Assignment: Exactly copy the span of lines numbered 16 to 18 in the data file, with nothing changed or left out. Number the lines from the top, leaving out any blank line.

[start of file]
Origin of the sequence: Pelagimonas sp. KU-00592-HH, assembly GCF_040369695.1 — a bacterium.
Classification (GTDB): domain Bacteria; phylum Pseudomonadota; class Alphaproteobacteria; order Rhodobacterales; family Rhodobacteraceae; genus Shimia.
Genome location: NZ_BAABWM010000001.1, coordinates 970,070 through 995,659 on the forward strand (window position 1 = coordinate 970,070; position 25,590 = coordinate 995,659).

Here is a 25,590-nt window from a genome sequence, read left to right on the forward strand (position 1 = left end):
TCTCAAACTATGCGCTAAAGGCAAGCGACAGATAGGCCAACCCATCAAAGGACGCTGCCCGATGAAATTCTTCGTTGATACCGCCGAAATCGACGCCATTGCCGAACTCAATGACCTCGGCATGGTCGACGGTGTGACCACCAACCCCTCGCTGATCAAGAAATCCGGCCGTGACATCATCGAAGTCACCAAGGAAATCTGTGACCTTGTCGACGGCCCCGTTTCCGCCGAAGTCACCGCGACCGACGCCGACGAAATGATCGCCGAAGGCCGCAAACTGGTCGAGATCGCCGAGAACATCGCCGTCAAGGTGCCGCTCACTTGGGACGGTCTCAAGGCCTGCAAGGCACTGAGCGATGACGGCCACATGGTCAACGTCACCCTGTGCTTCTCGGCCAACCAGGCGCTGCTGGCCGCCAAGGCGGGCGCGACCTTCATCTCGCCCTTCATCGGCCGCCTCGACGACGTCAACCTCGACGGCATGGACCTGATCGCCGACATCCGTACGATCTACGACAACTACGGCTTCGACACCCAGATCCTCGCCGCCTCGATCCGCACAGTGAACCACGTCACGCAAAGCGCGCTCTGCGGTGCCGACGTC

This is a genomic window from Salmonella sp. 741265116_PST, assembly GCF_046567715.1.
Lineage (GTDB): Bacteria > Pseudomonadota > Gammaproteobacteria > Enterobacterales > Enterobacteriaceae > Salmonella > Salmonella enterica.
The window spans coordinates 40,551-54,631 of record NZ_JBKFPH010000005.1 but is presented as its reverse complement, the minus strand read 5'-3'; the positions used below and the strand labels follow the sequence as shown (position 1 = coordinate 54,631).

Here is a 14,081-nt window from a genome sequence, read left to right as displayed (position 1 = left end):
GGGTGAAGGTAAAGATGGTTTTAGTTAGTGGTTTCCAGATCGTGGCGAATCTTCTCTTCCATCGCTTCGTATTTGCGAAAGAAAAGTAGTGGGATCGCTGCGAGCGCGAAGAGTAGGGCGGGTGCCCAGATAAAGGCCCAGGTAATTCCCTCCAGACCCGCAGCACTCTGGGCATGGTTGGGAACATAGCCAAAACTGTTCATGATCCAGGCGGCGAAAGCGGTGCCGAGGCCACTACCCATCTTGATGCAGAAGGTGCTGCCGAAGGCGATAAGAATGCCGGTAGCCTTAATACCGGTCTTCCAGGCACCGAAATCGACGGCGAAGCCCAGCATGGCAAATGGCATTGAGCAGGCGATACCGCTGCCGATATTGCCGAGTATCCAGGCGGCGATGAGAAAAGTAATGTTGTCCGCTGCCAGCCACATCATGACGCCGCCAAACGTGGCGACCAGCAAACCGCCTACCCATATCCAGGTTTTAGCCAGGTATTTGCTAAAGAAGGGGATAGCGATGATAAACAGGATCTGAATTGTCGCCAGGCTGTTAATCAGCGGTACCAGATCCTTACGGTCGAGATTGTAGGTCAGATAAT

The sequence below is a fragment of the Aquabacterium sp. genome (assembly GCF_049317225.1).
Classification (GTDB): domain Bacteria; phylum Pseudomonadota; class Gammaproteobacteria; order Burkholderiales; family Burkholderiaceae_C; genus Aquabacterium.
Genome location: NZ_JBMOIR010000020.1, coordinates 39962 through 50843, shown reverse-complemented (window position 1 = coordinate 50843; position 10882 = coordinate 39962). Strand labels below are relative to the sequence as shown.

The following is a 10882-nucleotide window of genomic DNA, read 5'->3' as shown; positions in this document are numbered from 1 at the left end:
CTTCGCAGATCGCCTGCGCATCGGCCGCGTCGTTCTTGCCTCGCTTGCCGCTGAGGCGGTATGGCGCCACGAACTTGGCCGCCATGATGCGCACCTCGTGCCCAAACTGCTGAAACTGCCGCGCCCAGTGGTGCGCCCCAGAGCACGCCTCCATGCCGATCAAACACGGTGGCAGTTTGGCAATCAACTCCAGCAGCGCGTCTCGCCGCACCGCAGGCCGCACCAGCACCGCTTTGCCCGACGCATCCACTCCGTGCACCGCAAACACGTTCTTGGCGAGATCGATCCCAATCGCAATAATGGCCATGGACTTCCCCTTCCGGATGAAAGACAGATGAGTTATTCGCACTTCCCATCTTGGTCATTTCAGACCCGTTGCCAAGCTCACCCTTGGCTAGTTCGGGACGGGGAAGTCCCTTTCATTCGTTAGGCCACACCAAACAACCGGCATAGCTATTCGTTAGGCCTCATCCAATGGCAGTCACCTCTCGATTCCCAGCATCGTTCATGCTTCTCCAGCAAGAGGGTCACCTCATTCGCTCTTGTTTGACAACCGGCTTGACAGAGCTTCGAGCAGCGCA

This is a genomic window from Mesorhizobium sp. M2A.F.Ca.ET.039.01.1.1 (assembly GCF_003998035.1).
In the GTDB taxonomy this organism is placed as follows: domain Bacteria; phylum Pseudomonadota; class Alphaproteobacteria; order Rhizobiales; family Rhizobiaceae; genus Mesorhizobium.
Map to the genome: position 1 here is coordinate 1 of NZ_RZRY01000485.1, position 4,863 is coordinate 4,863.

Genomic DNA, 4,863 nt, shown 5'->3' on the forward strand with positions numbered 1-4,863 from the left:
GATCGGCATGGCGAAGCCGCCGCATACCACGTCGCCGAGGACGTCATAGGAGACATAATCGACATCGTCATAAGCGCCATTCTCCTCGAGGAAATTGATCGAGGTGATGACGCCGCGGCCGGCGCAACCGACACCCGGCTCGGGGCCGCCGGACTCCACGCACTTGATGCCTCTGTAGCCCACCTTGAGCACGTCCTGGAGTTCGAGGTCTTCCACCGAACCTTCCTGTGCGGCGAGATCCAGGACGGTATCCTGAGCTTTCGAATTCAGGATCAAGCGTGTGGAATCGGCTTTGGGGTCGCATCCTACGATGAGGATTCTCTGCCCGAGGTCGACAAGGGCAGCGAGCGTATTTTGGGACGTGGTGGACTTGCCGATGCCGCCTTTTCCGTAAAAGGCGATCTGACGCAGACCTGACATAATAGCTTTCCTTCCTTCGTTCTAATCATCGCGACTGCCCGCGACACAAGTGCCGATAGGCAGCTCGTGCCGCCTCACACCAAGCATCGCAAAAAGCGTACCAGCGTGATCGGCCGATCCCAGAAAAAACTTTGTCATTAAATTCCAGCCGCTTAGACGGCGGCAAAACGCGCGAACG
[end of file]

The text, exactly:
This is a genomic window from Mesorhizobium sp. M2A.F.Ca.ET.039.01.1.1 (assembly GCF_003998035.1).
In the GTDB taxonomy this organism is placed as follows: domain Bacteria; phylum Pseudomonadota; class Alphaproteobacteria; order Rhizobiales; family Rhizobiaceae; genus Mesorhizobium.
Map to the genome: position 1 here is coordinate 1 of NZ_RZRY01000485.1, position 4,863 is coordinate 4,863.